No sooner had The Bookseller’s Philip Jones written “It is no longer enough to have a conversation just about Amazon” on Tuesday, than the afternoon news from the US proved his point about the industry’s changing context.
Late in the day in New York, Michael Cader at Publishers Lunch posted his extensively prepared article: Perseus Imprints to be Sold to Hachette Book Group; Distribution Units to Ingram Content. By 5:30 p.m. ET, Cader could update the story to confirm that the deal had been officially announced. His highly detailed report was possible because he’d been given early information and confirmations by both sides.
And when industry analyst Brian O’Leary of Magellan Media Consulting Partners was reached by The Bookseller for comment during the evening, he was ready with a reminder of what China’s Chou en Lai is reported to have said when asked about the 1968 French uprisings, four years later: “It is too early to say.”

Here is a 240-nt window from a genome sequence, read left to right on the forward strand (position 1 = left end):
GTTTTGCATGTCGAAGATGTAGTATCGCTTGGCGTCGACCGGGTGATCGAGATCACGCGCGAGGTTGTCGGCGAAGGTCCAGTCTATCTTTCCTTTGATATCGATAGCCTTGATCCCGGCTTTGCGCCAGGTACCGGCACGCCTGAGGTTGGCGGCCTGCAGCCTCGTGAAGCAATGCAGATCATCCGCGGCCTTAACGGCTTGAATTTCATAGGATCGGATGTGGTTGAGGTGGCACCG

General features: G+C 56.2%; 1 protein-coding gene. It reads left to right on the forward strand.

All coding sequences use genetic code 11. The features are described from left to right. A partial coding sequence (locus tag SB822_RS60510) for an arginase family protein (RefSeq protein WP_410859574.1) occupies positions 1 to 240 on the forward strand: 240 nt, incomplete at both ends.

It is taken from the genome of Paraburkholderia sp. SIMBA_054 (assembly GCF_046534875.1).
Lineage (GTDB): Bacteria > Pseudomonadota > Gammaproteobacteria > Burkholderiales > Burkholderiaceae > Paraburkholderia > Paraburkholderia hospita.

Hachette Book Group’s agreement to buy Perseus Books Group – and to then sell the distribution units of Perseus to Ingram Content Group – presents the industry with the latest example of how quickly its shape and contours can change through rapid consolidation.
This deal gets Hachette into the range of some $740 million in annual revenues, Cader writes, “closer in size to the third-largest US trade publisher,” Simon & Schuster.
By Porter Anderson | @Porter_Anderson
Read the full post at: The Bookseller’s The FutureBook